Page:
Fastest Growing Neighborhood in DC?
We’ll give you a hint. You can get a delicious kale and prosciutto salad there, as we did last week.
Another hint: We’re measuring the Mystery Neighborhood by the three-year growth rate of residential units, more than doubling from 3,263 today. That would be 1,916 units under construction (all apartments) and 2,164 breaking ground this year and next (of which 326 will be condo).
OK, this will give it away. The restaurant is so cool that its other locations are SoHo and two blocks from the Met on NYC’s Upper East Side. And nearby are other cool joints, like one with 500 kinds of beer, and another that lured the President over for burgers in the middle of the financial crisis back in ‘09.
Folks come from all over to see this neighborhood’s model—both figuratively, in terms of how to build a new waterfront community, but even literally, as in this 8-year-old physical display. We randomly encountered such a group visiting the BID, a Master's of Urban Design class from Carnegie Mellon that we coaxed to suspend its intellectual analysis and wave to our readers.
OK, for those of you who recognize even a side view of BID president Michael Stevens, right, you have now unmasked the neighborhood, of course, as Capitol Riverfront. On the left: Carnegie-Mellon professor of architecture Stephen Quick, who was leading the students.
We also snapped Canal Park’s skating rink that’s open four months each year (this is its third winter), though it’s been taken down this week as spring approaches (in theory). It then becomes a plaza served by Park Tavern restaurant, with outdoor seating. Also featuring food trucks lined up along M Street, dancing fountains with 42 jets and lots of little kids.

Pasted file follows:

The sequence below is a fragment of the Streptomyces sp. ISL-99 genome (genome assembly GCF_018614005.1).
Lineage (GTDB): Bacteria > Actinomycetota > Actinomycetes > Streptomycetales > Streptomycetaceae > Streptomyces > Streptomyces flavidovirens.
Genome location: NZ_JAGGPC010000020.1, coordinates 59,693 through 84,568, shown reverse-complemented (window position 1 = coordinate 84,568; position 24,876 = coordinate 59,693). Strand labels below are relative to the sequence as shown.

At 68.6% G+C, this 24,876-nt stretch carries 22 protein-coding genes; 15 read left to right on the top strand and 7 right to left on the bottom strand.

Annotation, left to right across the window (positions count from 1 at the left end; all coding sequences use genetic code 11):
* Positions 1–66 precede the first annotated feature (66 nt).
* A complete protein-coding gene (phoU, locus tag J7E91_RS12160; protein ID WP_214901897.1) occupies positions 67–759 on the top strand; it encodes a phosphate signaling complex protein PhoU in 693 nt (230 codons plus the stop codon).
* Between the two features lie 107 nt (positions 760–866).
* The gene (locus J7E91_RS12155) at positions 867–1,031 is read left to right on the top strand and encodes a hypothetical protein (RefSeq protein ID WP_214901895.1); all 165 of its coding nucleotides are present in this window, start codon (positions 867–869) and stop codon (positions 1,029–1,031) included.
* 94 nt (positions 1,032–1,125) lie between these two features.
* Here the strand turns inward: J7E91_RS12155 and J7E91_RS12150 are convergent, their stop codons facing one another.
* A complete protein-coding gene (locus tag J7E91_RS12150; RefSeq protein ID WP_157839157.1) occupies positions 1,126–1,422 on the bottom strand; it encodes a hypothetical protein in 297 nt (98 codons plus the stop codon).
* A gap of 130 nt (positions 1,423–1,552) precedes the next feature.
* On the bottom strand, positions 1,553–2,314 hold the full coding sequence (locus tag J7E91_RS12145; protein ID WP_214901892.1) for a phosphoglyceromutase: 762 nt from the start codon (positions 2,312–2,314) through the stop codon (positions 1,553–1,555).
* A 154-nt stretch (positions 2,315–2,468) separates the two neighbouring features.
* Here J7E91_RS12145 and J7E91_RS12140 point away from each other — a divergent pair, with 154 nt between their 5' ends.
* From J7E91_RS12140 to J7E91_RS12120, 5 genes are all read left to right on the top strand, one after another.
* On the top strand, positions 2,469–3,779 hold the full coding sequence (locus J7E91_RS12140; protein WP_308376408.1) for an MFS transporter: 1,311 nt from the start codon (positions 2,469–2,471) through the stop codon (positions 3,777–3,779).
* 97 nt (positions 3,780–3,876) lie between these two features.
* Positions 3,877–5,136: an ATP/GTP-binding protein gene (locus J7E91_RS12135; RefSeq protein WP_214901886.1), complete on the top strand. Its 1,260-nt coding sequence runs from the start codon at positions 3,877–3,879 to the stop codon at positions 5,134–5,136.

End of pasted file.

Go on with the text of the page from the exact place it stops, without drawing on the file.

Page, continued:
In the distance are 323 blended-income EYA townhomes called Capitol Quarter. 4,700 now live in the neighborhood, and 34,000 work there (counting 18,000 at the Navy Yard). Revitalization got rolling in 1995 when NAVSEA came over from Crystal City during BRAC; five office buildings for contractors went up the late '90s and early 2000s; Forest City bought 42 acres from GSA and DC; and the ballpark went up in 2005. Now the World Bank is distributing around the world a study it did on how the neighborhood engages the waterfront.
Capitol Riverfront VPs Tammy Shoham and Dan Melman show us Forest City’s 327-unit Arris apartments, designed by Robert A.M. Stern, delivering in 2016 with 20k SF of retail.
Michael, who’s been BID chief eight years, functions a bit like a mayor, here with one of the 12 “Clean and Safe” team members whom the BID hosted the next day at Akridge’s Verizon Center suite to see the Wizards. (It brought good luck—in a nail-biter, we beat the Pistons.)